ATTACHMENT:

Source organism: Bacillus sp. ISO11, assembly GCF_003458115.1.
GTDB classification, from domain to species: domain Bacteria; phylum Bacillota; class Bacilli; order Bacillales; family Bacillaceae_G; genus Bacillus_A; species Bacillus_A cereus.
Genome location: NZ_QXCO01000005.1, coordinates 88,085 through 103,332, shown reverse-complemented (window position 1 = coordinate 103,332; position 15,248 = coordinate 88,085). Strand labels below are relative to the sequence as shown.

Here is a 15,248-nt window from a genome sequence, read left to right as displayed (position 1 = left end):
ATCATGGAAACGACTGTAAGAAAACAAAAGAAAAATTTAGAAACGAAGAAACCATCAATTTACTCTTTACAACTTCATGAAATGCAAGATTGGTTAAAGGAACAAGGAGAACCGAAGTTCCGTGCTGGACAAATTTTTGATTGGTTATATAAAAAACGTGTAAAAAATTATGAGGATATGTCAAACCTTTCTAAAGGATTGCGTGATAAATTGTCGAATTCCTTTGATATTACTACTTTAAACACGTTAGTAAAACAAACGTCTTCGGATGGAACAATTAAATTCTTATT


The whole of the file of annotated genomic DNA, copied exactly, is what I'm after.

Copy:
Source organism: Bacillus sp. ISO11, assembly GCF_003458115.1.
GTDB classification, from domain to species: domain Bacteria; phylum Bacillota; class Bacilli; order Bacillales; family Bacillaceae_G; genus Bacillus_A; species Bacillus_A cereus.
Genome location: NZ_QXCO01000005.1, coordinates 88,085 through 103,332, shown reverse-complemented (window position 1 = coordinate 103,332; position 15,248 = coordinate 88,085). Strand labels below are relative to the sequence as shown.

Here is a 15,248-nt window from a genome sequence, read left to right as displayed (position 1 = left end):
ATCATGGAAACGACTGTAAGAAAACAAAAGAAAAATTTAGAAACGAAGAAACCATCAATTTACTCTTTACAACTTCATGAAATGCAAGATTGGTTAAAGGAACAAGGAGAACCGAAGTTCCGTGCTGGACAAATTTTTGATTGGTTATATAAAAAACGTGTAAAAAATTATGAGGATATGTCAAACCTTTCTAAAGGATTGCGTGATAAATTGTCGAATTCCTTTGATATTACTACTTTAAACACGTTAGTAAAACAAACGTCTTCGGATGGAACAATTAAATTCTTATT